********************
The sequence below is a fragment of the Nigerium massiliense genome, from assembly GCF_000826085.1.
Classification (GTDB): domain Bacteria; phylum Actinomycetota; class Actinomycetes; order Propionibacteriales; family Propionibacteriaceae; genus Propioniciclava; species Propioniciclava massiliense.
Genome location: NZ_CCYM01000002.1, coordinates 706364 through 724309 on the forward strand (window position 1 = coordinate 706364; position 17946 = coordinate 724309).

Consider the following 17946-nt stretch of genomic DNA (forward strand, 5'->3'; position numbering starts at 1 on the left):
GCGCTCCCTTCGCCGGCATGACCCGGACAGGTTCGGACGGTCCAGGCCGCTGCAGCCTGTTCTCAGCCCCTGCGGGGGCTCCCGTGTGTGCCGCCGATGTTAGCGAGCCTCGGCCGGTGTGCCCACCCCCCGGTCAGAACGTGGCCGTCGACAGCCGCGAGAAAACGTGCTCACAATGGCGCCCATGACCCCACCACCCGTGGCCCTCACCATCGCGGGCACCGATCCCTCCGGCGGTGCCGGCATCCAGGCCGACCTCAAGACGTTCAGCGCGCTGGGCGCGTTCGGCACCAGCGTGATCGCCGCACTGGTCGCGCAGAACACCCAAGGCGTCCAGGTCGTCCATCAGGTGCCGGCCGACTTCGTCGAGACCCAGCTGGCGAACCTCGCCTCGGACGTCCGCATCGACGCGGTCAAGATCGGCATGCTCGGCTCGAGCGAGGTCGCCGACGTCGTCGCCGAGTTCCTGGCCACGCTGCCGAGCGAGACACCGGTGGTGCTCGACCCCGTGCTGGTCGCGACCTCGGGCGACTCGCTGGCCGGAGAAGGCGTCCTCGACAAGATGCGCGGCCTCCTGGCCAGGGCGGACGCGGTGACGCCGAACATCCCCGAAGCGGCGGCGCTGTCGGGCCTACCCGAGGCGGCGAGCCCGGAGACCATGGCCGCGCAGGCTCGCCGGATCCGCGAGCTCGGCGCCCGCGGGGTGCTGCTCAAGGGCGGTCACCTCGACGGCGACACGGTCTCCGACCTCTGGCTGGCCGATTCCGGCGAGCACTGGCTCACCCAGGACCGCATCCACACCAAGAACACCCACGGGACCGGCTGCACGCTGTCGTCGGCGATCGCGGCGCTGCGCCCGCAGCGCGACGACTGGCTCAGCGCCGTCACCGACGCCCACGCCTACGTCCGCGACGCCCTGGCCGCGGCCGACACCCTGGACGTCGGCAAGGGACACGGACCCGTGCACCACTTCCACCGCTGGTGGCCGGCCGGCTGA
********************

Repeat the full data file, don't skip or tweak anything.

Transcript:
The sequence below is a fragment of the Nigerium massiliense genome, from assembly GCF_000826085.1.
Classification (GTDB): domain Bacteria; phylum Actinomycetota; class Actinomycetes; order Propionibacteriales; family Propionibacteriaceae; genus Propioniciclava; species Propioniciclava massiliense.
Genome location: NZ_CCYM01000002.1, coordinates 706364 through 724309 on the forward strand (window position 1 = coordinate 706364; position 17946 = coordinate 724309).

Consider the following 17946-nt stretch of genomic DNA (forward strand, 5'->3'; position numbering starts at 1 on the left):
GCGCTCCCTTCGCCGGCATGACCCGGACAGGTTCGGACGGTCCAGGCCGCTGCAGCCTGTTCTCAGCCCCTGCGGGGGCTCCCGTGTGTGCCGCCGATGTTAGCGAGCCTCGGCCGGTGTGCCCACCCCCCGGTCAGAACGTGGCCGTCGACAGCCGCGAGAAAACGTGCTCACAATGGCGCCCATGACCCCACCACCCGTGGCCCTCACCATCGCGGGCACCGATCCCTCCGGCGGTGCCGGCATCCAGGCCGACCTCAAGACGTTCAGCGCGCTGGGCGCGTTCGGCACCAGCGTGATCGCCGCACTGGTCGCGCAGAACACCCAAGGCGTCCAGGTCGTCCATCAGGTGCCGGCCGACTTCGTCGAGACCCAGCTGGCGAACCTCGCCTCGGACGTCCGCATCGACGCGGTCAAGATCGGCATGCTCGGCTCGAGCGAGGTCGCCGACGTCGTCGCCGAGTTCCTGGCCACGCTGCCGAGCGAGACACCGGTGGTGCTCGACCCCGTGCTGGTCGCGACCTCGGGCGACTCGCTGGCCGGAGAAGGCGTCCTCGACAAGATGCGCGGCCTCCTGGCCAGGGCGGACGCGGTGACGCCGAACATCCCCGAAGCGGCGGCGCTGTCGGGCCTACCCGAGGCGGCGAGCCCGGAGACCATGGCCGCGCAGGCTCGCCGGATCCGCGAGCTCGGCGCCCGCGGGGTGCTGCTCAAGGGCGGTCACCTCGACGGCGACACGGTCTCCGACCTCTGGCTGGCCGATTCCGGCGAGCACTGGCTCACCCAGGACCGCATCCACACCAAGAACACCCACGGGACCGGCTGCACGCTGTCGTCGGCGATCGCGGCGCTGCGCCCGCAGCGCGACGACTGGCTCAGCGCCGTCACCGACGCCCACGCCTACGTCCGCGACGCCCTGGCCGCGGCCGACACCCTGGACGTCGGCAAGGGACACGGACCCGTGCACCACTTCCACCGCTGGTGGCCGGCCGGCTGA